The above cycle takes about 6 or 7 seconds, depending on how fast the boat is moving. Step 7 is done because the steering will be more sensitive if the boat is moving more quickly. This is to reduce "over-steering". Ideally the system should be tuned so that only one or two cycles are needed to turn the boat onto the required direction.
This picture shows use of Robin's "GPS Simulator" on his PC, to test the PICAXE autopilot software, particularly on it's planned route to the USA. The deliberately "wobbly" path, is created by clicking on maps with GPSS to make a file of NMEA GPS data. This data is played out of the PC COM1 RS232 port into the PICAXE, and also shown on the PC screen. The data is deliberately wobbly, to check that the Autopilot turns the rudder correctly, to reach the next waypoint. The PICAXE should beep out it's usual sounds, including range to waypoint and "Close Encounters" when in the waypoint "box".
Footnote in January 2013: Small changes have been made carefully to the PICAXE Autopilot software, and will get a lot of re-testing. There is always the option of using exactly the same version (1) of the autopilot software launched in 2012 after months of testing. However, it is hoped that this version (2) will be easier to test thoroughly, both on the water at Bray Lake, and sailing UK to USA with the GPS simulator. This is because Text-To-Speech (TTS) is used to speak more detailed information such as: "270 degrees" (waypoint is due west), "right 45" (turn right 45 degrees), "60 metres" (distance to waypoint) and "at waypoint". The other changes relate to additional waypoints near the UK south coast, to avoid the busiest part of the shipping lane, and also reduce risk of hitting the UK coast due to steering to a very distant waypoint. There is now a 6 minute video of the software being tested with the GPS simulator here.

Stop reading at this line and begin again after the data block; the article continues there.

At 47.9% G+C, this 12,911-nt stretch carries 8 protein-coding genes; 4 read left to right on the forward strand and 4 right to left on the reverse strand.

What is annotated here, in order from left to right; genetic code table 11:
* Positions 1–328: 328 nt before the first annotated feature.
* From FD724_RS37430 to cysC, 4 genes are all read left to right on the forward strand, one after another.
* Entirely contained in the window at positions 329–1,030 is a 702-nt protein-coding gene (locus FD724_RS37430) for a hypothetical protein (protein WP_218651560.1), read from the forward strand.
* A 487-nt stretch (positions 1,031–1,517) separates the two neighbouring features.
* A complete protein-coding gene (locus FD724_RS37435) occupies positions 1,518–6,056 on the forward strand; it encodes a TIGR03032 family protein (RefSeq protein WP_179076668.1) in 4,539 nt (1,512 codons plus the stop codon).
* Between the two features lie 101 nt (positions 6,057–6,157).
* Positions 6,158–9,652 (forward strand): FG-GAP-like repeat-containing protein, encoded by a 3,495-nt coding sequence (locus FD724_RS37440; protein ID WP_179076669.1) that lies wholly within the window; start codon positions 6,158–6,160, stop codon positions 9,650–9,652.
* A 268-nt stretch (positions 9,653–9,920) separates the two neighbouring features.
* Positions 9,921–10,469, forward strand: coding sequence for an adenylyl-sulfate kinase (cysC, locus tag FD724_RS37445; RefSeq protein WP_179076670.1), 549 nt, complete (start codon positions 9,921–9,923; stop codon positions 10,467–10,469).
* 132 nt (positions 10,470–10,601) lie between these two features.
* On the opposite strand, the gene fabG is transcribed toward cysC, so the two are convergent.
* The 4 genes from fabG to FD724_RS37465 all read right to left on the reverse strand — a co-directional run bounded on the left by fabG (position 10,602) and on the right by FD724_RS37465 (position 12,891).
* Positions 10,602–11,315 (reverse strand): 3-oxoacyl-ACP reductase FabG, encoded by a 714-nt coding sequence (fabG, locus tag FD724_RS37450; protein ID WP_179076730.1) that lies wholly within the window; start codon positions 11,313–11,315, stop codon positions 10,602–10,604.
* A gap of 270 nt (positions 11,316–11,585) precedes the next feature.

Footnote in July 2013: here are typical statements from the PICAXE AutoPilot program, showing signal/pin numbers used
for things like reading GPS data, rudder servo output, and text-to-speech (TTS) output. I've put them here
to aid discussion, on the PICAXE forum, of experiments with the HMC6352 compass module. We need to find one or two spare signal pins !
This section provides more detail on the software action above, described as "8. move the rudder to turn the boat in required direction".